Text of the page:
The notion that St. Louis overachieved when qualifying for the playoffs two seasons ago was reinforced by a desultory 2009-10 campaign. The Blues delivered early promise with a two-game sweep of the Red Wings, but that quickly gave way to some annoying trends, with a lack of scoring punch serving as the chief problem. That went hand-in-hand with the regression of their young forwards and a curious lack of success on home ice.
Whether the impotent offense or coach Andy Murray’s incessant tinkering came first, was not important. St. Louis management had to do something to break a mid-season malaise and replacing Murray was its lone option. Under interim coach Davis Payne, the team went 23-15-4 and improved their goals and shots per game, and power-play effectiveness. Payne, no longer “interim,” is responsible for getting Patrik Berglund and David Perron back on track, while coaxing more production from David Backes and Brad Boyes. The organization is losing an important investor and its long-term financial future is uncertain - that’s partially the reason they avoided splurging on a free-agent scorer, instead, opting for improvement from within.
Something that didn’t have the team singing the blues was its goaltending. Chris Mason was slightly above average, but needed to be better to make a difference. The Blues were ready to bring him back, when the Canadiens shocked them by making Jaroslav Halak available. Two days later, Halak was a Blue, and Mason needed to seek employment elsewhere. Halak, an unheralded ninth-round pick in 2003, is in position of being a No. 1 goalie, with little depth on his resume. The defense will be good in front of Halak, provided they stay healthy. Erik Johnson is an emerging talent, but the Blues will be counting on some youth. Alex Pietrangelo, 20, and Ian Cole, 21, will compete for regular work on the blue line.
St. Louis features little in the way of veteran depth – in St. Louis and in Peoria (AHL). After losing Keith Tkachuk, Paul Kariya, Darryl Sydor and Mike Weaver, it’s time for the next generation of Blues to emerge.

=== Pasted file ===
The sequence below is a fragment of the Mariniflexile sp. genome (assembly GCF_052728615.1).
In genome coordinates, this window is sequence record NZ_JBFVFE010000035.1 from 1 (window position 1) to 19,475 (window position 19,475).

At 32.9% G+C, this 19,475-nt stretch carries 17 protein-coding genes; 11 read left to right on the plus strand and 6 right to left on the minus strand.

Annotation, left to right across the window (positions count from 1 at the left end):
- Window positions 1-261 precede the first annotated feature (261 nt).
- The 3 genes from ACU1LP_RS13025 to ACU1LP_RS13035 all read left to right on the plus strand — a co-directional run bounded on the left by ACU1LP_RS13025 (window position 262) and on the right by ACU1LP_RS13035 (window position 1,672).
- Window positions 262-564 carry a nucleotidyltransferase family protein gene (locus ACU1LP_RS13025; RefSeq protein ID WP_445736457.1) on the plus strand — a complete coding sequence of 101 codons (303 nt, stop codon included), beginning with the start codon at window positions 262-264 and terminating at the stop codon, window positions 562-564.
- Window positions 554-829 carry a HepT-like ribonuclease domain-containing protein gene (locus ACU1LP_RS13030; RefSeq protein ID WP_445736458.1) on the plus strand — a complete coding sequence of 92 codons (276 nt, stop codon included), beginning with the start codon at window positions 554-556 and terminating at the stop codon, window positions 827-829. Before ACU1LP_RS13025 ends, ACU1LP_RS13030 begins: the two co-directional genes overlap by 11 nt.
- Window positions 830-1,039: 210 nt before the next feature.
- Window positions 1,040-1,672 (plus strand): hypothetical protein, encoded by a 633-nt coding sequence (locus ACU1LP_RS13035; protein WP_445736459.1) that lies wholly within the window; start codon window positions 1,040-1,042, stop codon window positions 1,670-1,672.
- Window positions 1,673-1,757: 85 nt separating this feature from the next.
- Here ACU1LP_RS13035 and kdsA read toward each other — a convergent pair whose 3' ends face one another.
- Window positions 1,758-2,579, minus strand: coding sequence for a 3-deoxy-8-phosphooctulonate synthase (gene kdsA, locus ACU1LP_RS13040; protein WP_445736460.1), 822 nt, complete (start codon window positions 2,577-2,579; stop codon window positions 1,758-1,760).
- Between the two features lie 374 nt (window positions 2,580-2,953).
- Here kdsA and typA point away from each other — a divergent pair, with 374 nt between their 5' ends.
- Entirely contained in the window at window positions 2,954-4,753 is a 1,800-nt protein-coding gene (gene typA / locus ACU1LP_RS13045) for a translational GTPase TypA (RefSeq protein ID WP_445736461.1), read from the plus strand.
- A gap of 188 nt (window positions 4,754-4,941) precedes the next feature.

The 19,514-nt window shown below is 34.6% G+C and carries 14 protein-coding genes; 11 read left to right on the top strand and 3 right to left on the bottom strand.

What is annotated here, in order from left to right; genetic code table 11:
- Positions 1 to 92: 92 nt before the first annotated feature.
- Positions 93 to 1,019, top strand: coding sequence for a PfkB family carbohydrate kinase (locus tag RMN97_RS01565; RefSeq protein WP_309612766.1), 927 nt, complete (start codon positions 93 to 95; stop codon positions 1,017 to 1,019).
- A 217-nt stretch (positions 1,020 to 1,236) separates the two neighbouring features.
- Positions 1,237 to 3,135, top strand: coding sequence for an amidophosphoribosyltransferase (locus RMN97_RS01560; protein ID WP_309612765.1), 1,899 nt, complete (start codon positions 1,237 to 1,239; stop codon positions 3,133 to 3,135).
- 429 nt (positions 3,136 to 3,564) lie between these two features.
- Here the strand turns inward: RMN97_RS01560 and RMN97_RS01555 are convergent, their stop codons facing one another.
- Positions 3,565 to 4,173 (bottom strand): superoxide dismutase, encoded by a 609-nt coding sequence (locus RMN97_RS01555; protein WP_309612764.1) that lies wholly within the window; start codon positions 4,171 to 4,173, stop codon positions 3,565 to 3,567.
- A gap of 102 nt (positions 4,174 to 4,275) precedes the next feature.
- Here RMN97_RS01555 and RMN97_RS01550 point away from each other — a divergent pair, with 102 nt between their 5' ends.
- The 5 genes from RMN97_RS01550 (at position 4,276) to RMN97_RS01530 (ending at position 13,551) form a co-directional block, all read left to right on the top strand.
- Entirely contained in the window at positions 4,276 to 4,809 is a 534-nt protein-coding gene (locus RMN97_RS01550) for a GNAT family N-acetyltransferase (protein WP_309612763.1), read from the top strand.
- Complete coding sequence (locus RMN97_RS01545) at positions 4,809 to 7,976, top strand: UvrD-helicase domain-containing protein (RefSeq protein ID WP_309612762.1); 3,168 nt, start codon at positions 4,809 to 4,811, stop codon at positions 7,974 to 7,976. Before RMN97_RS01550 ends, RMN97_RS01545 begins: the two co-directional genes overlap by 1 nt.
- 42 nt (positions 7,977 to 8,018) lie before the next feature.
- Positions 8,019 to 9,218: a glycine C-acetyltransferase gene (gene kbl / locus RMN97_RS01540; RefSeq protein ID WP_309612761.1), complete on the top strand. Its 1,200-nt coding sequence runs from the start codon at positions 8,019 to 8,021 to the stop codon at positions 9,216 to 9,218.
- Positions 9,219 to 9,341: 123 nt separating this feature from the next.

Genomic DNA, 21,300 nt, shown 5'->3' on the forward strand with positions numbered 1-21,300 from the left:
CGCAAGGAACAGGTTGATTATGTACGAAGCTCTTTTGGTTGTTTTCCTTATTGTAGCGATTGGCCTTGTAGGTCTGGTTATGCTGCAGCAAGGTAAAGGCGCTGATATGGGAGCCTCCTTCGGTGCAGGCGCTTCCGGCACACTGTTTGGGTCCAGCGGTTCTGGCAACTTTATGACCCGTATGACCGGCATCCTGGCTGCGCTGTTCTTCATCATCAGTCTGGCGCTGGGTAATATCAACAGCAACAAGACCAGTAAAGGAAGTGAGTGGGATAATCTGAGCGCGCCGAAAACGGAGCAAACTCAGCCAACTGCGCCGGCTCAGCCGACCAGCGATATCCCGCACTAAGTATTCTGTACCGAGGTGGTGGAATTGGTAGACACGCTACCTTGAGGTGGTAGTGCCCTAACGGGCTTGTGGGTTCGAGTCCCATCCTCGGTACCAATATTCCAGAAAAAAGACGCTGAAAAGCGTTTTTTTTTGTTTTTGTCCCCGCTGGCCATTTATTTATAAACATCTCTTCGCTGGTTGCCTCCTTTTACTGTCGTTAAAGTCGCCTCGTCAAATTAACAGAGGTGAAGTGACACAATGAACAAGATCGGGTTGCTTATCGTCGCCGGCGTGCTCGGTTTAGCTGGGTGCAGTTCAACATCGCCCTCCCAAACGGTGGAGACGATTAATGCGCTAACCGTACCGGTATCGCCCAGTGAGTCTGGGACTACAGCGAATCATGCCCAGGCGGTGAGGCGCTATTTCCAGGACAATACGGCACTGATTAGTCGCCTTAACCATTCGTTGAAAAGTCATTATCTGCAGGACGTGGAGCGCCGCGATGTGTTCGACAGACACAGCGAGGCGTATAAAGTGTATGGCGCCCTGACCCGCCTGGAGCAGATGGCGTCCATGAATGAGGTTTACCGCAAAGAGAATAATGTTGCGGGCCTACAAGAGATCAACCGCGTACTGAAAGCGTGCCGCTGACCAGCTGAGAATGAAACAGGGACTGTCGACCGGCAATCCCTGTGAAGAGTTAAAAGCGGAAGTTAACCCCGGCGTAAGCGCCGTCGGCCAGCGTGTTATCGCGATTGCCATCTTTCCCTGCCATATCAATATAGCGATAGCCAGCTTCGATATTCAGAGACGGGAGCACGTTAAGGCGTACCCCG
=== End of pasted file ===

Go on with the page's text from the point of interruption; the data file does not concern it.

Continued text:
THE BIG GUNS
Andy McDonald (C): Coming off an ankle injury that forced him to miss 36 games in 2008-09, McDonald led the Blues in scoring last season, and was the team’s most consistent producer of points from October to April. While leading a team that had trouble scoring isn’t saying much, his return from injury was certainly a boost for the Blues, who disappointed in so many facets of the game. He is set to return as the team’s top center and fixture on the No. 1 power-play unit, likely working with David Perron and David Backes.
David Backes (RW): It’s looking like Backes’ 31 goals in 2008-09 was a spike year after he fell back to 17 tallies, while his shooting percentage dropped 4.5-percent last season. At 26 years old, the U.S. Olympian is still young and entering the final year of his contract, so there’s youth and motivation on his side. The Blues did nothing to upgrade its scoring punch in the offseason, so Backes returns as a top-six forward, most likely skating as a right wing on the first line, and with the first power-play unit.
T.J. Oshie (LW): Oshie overcame an appendectomy early in the season to play 76 games, and finished tied for second on the team with 48 points (18 G, fourth on the team). Of the Blues’ kid forwards, Oshie was the most consistent, and more of a two-way player than either Patrik Berglund or David Perron. At some point we’d like to see him at center, but his versatility means he’ll have another year playing the wing, most likely on the second line, centered by Berglund with Brad Boyes on the other wing.
ON THE RISE
Alex Steen (LW): The former first-round-pick’s season took off in late December, when he started on a run that included his registering 43 points in as many games. He finished with a career high in goals (24), assists (23) and points (47). After suffering a wrist injury early in the season, Steen played mostly on the third line and penalty kill, but his scoring touch (12.7 shooting percentage) led to a spot on the power-play unit, where he led the team with seven goals. He picked a good time to have a career year, as he was signed to a four-year contract in the offseason. Steen and newly acquired netminder Jaroslav Halak are the Blues’ longest commitments at this point. That says a lot about how the organization feels about Steen, who will reprise his role on the third line, while seeing time on both special-team units.